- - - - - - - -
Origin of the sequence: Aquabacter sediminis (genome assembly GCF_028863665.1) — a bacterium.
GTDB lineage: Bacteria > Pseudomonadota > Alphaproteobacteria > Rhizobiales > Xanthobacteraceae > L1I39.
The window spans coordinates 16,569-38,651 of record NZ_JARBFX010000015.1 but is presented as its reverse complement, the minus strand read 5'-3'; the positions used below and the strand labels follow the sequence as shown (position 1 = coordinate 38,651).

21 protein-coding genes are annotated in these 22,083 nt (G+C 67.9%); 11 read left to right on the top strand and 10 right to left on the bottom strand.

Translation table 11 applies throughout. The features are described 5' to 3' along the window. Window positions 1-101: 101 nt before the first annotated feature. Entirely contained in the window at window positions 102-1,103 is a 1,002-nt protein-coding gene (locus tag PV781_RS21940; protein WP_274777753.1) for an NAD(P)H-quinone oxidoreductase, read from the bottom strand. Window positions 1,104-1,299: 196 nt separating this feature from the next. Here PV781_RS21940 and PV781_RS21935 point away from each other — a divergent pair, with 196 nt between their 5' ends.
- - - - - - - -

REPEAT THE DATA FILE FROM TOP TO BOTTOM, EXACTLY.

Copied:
Origin of the sequence: Aquabacter sediminis (genome assembly GCF_028863665.1) — a bacterium.
GTDB lineage: Bacteria > Pseudomonadota > Alphaproteobacteria > Rhizobiales > Xanthobacteraceae > L1I39.
The window spans coordinates 16,569-38,651 of record NZ_JARBFX010000015.1 but is presented as its reverse complement, the minus strand read 5'-3'; the positions used below and the strand labels follow the sequence as shown (position 1 = coordinate 38,651).

21 protein-coding genes are annotated in these 22,083 nt (G+C 67.9%); 11 read left to right on the top strand and 10 right to left on the bottom strand.

Translation table 11 applies throughout. The features are described 5' to 3' along the window. Window positions 1-101: 101 nt before the first annotated feature. Entirely contained in the window at window positions 102-1,103 is a 1,002-nt protein-coding gene (locus tag PV781_RS21940; protein WP_274777753.1) for an NAD(P)H-quinone oxidoreductase, read from the bottom strand. Window positions 1,104-1,299: 196 nt separating this feature from the next. Here PV781_RS21940 and PV781_RS21935 point away from each other — a divergent pair, with 196 nt between their 5' ends.